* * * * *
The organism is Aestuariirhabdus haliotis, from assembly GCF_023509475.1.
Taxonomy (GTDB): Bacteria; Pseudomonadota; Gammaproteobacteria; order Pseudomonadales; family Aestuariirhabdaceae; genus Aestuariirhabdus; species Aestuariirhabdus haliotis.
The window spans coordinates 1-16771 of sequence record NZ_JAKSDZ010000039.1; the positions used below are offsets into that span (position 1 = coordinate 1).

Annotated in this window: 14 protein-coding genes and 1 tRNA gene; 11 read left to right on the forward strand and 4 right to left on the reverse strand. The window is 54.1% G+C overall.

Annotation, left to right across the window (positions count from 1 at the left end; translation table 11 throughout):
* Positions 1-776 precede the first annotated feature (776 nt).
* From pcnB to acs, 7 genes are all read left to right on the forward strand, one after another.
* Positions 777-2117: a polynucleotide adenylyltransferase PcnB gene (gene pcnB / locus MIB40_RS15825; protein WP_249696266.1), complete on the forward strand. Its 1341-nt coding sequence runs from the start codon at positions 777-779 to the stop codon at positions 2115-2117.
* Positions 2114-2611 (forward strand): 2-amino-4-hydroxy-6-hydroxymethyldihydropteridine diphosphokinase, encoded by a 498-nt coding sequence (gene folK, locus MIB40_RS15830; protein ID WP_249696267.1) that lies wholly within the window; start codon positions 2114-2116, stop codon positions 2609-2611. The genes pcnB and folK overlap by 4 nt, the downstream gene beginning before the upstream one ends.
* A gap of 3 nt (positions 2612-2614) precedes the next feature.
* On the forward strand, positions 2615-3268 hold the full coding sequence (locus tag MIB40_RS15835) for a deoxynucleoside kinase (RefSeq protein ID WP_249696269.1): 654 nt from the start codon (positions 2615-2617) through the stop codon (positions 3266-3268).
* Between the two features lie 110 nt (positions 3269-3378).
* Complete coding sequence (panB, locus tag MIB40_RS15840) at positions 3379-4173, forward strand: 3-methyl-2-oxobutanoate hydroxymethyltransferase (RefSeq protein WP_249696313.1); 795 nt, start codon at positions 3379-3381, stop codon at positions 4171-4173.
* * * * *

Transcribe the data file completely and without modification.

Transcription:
The organism is Aestuariirhabdus haliotis, from assembly GCF_023509475.1.
Taxonomy (GTDB): Bacteria; Pseudomonadota; Gammaproteobacteria; order Pseudomonadales; family Aestuariirhabdaceae; genus Aestuariirhabdus; species Aestuariirhabdus haliotis.
The window spans coordinates 1-16771 of sequence record NZ_JAKSDZ010000039.1; the positions used below are offsets into that span (position 1 = coordinate 1).

Annotated in this window: 14 protein-coding genes and 1 tRNA gene; 11 read left to right on the forward strand and 4 right to left on the reverse strand. The window is 54.1% G+C overall.

Annotation, left to right across the window (positions count from 1 at the left end; translation table 11 throughout):
* Positions 1-776 precede the first annotated feature (776 nt).
* From pcnB to acs, 7 genes are all read left to right on the forward strand, one after another.
* Positions 777-2117: a polynucleotide adenylyltransferase PcnB gene (gene pcnB / locus MIB40_RS15825; protein WP_249696266.1), complete on the forward strand. Its 1341-nt coding sequence runs from the start codon at positions 777-779 to the stop codon at positions 2115-2117.
* Positions 2114-2611 (forward strand): 2-amino-4-hydroxy-6-hydroxymethyldihydropteridine diphosphokinase, encoded by a 498-nt coding sequence (gene folK, locus MIB40_RS15830; protein ID WP_249696267.1) that lies wholly within the window; start codon positions 2114-2116, stop codon positions 2609-2611. The genes pcnB and folK overlap by 4 nt, the downstream gene beginning before the upstream one ends.
* A gap of 3 nt (positions 2612-2614) precedes the next feature.
* On the forward strand, positions 2615-3268 hold the full coding sequence (locus tag MIB40_RS15835) for a deoxynucleoside kinase (RefSeq protein ID WP_249696269.1): 654 nt from the start codon (positions 2615-2617) through the stop codon (positions 3266-3268).
* Between the two features lie 110 nt (positions 3269-3378).
* Complete coding sequence (panB, locus tag MIB40_RS15840) at positions 3379-4173, forward strand: 3-methyl-2-oxobutanoate hydroxymethyltransferase (RefSeq protein WP_249696313.1); 795 nt, start codon at positions 3379-3381, stop codon at positions 4171-4173.